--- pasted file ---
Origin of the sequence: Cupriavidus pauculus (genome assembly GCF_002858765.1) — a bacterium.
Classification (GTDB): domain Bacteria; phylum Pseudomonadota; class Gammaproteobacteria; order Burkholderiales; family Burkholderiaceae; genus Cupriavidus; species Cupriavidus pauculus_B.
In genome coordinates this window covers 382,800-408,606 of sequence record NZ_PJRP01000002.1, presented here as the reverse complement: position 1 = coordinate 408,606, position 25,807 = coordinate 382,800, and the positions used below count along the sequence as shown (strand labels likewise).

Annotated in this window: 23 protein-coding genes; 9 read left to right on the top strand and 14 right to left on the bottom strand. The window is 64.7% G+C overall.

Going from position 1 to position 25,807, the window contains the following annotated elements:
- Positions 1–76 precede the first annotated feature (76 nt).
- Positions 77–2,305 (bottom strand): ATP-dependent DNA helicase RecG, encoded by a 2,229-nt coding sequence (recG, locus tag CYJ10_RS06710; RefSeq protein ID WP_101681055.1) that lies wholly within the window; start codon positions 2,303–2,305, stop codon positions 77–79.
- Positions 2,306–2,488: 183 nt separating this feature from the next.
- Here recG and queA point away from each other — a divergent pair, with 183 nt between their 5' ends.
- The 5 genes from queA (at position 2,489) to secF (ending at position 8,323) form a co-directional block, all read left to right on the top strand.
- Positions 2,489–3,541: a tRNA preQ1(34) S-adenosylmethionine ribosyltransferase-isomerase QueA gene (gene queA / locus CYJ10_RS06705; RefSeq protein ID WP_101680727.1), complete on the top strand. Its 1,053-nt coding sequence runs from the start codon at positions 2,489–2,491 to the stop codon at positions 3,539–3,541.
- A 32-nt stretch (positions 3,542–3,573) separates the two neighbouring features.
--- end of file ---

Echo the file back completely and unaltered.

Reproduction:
Origin of the sequence: Cupriavidus pauculus (genome assembly GCF_002858765.1) — a bacterium.
Classification (GTDB): domain Bacteria; phylum Pseudomonadota; class Gammaproteobacteria; order Burkholderiales; family Burkholderiaceae; genus Cupriavidus; species Cupriavidus pauculus_B.
In genome coordinates this window covers 382,800-408,606 of sequence record NZ_PJRP01000002.1, presented here as the reverse complement: position 1 = coordinate 408,606, position 25,807 = coordinate 382,800, and the positions used below count along the sequence as shown (strand labels likewise).

Annotated in this window: 23 protein-coding genes; 9 read left to right on the top strand and 14 right to left on the bottom strand. The window is 64.7% G+C overall.

Going from position 1 to position 25,807, the window contains the following annotated elements:
- Positions 1–76 precede the first annotated feature (76 nt).
- Positions 77–2,305 (bottom strand): ATP-dependent DNA helicase RecG, encoded by a 2,229-nt coding sequence (recG, locus tag CYJ10_RS06710; RefSeq protein ID WP_101681055.1) that lies wholly within the window; start codon positions 2,303–2,305, stop codon positions 77–79.
- Positions 2,306–2,488: 183 nt separating this feature from the next.
- Here recG and queA point away from each other — a divergent pair, with 183 nt between their 5' ends.
- The 5 genes from queA (at position 2,489) to secF (ending at position 8,323) form a co-directional block, all read left to right on the top strand.
- Positions 2,489–3,541: a tRNA preQ1(34) S-adenosylmethionine ribosyltransferase-isomerase QueA gene (gene queA / locus CYJ10_RS06705; RefSeq protein ID WP_101680727.1), complete on the top strand. Its 1,053-nt coding sequence runs from the start codon at positions 2,489–2,491 to the stop codon at positions 3,539–3,541.
- A 32-nt stretch (positions 3,542–3,573) separates the two neighbouring features.